Posted: 10th March 2015

Author: Ric

Tagged: Tutorials

Reading from a Twitter feed with PHP

It used to be pretty easy to output a Twitter feed onto your website, but since Twitter decided to close down their public feeds (both RSS and XML), and introduce OAuth into their API, doing this became a bit of a headache. This happened quite some time ago now but there still seems to be a large number of websites out there with broken Twitter outputs so here's a quick tutorial to get you up and running again.

For the record, I tend to recommend doing this server-side rather than using any of the available Javascript options, because this results in static HTML that Google etc can parse, making Twitter outputs a good way to keep your pages constantly updating which is great for SEO. Additionally, Javascript relies on client-side support which makes it a poor choice for anything other than fancying-up your website, assuming you care about accessibility.

  1. First of all head over to and sign in with the same credentials that you use to access the Twitter account that you intend to output from.

  2. Select Tools -> Manage Your Apps from the home page, then Create New App.

  3. Type in a sensible name, like "Feed for my website", a description like "API access for my website" and the url of your website. This information won't actually be output anywhere or effect how the feed works but we need to provide it before we can get our authentication keys. If we were creating something that posted to Twitter or required more interaction with your account, these fields would be more relevant. Agree to the terms and submit.

  4. You'll be taken to the details page of the 'app' you've just created. Under Application Settings hit the Manage Keys and Access Tokens link.

  5. Note down the Consumer Key and Consumer Secret. We'll need to reference these within the website code later. Then hit the Create Access Token and again note down the generated Access Token and Access Token Secret. You now have everything needed to access your Twitter account through the API.

  6. If you've been asked by your developer to generate these keys, pass all 4 over to them and you're done. Otherwise if you are a developer, copy the following code to your website and populate the variables at the top.
    $screen_name = 'Your Twitter Name';
    $count = 1; // How many tweets to output
    $retweets = 0; // 0 to exclude, 1 to include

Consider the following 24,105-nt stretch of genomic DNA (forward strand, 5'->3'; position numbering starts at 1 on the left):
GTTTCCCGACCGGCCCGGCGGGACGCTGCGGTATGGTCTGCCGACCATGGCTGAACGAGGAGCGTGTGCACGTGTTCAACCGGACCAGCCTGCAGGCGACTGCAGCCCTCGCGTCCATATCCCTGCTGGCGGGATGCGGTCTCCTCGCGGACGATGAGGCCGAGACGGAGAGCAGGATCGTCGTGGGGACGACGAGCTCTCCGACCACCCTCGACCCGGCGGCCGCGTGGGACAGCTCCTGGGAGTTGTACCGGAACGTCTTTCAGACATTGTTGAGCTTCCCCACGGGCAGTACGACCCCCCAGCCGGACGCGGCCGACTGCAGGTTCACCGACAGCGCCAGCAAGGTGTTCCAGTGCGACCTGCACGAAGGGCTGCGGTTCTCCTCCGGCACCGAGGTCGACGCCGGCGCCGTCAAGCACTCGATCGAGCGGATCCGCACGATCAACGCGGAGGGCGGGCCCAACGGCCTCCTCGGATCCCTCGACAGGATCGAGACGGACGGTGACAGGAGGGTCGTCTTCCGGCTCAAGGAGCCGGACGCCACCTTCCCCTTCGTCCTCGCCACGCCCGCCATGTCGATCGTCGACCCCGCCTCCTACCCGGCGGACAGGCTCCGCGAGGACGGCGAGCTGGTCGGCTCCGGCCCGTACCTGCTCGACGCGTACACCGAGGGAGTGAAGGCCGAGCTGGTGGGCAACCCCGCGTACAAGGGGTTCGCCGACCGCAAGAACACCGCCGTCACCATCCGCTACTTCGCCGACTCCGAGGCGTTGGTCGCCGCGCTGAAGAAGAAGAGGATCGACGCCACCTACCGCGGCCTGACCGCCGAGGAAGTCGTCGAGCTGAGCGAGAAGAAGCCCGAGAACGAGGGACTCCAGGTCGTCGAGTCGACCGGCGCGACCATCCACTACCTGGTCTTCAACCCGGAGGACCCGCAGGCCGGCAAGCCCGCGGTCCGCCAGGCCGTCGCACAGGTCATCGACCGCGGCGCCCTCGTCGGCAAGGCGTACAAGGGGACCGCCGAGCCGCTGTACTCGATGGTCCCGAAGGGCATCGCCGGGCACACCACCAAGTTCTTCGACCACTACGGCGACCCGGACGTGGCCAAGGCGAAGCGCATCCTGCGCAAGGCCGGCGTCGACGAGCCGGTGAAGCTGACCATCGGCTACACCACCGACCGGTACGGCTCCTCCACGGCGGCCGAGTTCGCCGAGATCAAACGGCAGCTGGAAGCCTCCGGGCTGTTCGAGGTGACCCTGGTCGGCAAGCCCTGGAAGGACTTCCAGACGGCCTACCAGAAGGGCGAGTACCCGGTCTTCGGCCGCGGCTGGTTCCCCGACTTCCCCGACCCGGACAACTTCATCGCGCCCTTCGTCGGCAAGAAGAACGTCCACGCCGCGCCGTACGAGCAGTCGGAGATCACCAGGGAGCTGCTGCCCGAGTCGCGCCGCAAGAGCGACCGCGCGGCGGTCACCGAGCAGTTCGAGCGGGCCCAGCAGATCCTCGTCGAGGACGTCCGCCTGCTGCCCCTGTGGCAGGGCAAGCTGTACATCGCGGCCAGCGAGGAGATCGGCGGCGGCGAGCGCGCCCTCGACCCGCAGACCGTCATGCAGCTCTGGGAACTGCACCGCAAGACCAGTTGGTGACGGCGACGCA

// Populate these with the keys/tokens you just obtained
    $oauthAccessToken = '';
    $oauthAccessTokenSecret = '';
    $oauthConsumerKey = '';
    $oauthConsumerSecret = '';

    // First we populate an array with the parameters needed by the API
    $oauth = array(
        'count' => $count,
        'include_rts' => $retweets,
        'oauth_consumer_key' => $oauthConsumerKey,
        'oauth_nonce' => time(),
        'oauth_signature_method' => 'HMAC-SHA1',
        'oauth_timestamp' => time(),
        'oauth_token' => $oauthAccessToken,
        'oauth_version' => '1.0'

    $arr = array();
    foreach($oauth as $key => $val)
        $arr[] = $key.'='.rawurlencode($val);

    // Then we create an encypted hash of these values to prove to the API that they weren't tampered with during transfer
    $oauth['oauth_signature'] = base64_encode(hash_hmac('sha1', 'GET&'.rawurlencode('').'&'.rawurlencode(implode('&', $arr)), rawurlencode($oauthConsumerSecret).'&'.rawurlencode($oauthAccessTokenSecret), true));

    $arr = array();
    foreach($oauth as $key => $val)
        $arr[] = $key.'="'.rawurlencode($val).'"';

    // Next we use Curl to access the API, passing our parameters and the security hash within the call
    $tweets = curl_init();
    curl_setopt_array($tweets, array(
        CURLOPT_HTTPHEADER => array('Authorization: OAuth '.implode(', ', $arr), 'Expect:'),
        CURLOPT_HEADER => false,
        CURLOPT_URL => ''.$count.'&include_rts='.$retweets,
        CURLOPT_SSL_VERIFYPEER => false,

    $json = curl_exec($tweets);

    // $json now contains the response from the Twitter API, which should include however many tweets we asked for.

    // Loop through them for output
    foreach(json_decode($json) as $status) {
        // Convert links back into actual links, otherwise they're just output as text
        $enhancedStatus = htmlentities($status->text, ENT_QUOTES, 'UTF-8');
        $enhancedStatus = preg_replace('/http:\/\/\/([a-zA-Z0-9]+)/i', '<a href="$1">http://$1</a>', $enhancedStatus);
        $enhancedStatus = preg_replace('/https:\/\/\/([a-zA-Z0-9]+)/i', '<a href="$1">http://$1</a>', $enhancedStatus);

        // Finally, output a simple paragraph containing the tweet and a link back to the Twitter account itself. You can format/style this as you like.
<p>&quot;<?php echo $enhancedStatus; ?>&quot;<br /><a href="<?php echo $screen_name; ?>">@<?php echo $screen_name; ?></a></p>

If you want the link back to open in a classic Twitter pop-up, add this Javascript to your page too:

<script type="text/javascript" src="//"></script>

Blog posts written by former QWeb employees are not necessarily an accurate indication of the current opinions of QWeb Ltd and the information provided in tutorials might be biased or subjective, or might become out of date.

Discuss this post

22/12/2015 12:50

Thank you, I looked everywhere for such a simple solution.

05/07/2016 12:00

Thank you for such a simple solution.
Please is it possible to have the twitter profile image displayed as well?

05/07/2016 12:44

Profile images are available via another API endpoint,

If you therefore replace the two url instances in the above code with the new endpoint, strip out the count and include_rts values from the $oauth array, and add in the required screen_name value to the end of that array and as a parameter to the CURLOPT_URL value, the new response should include a profile_image_url part.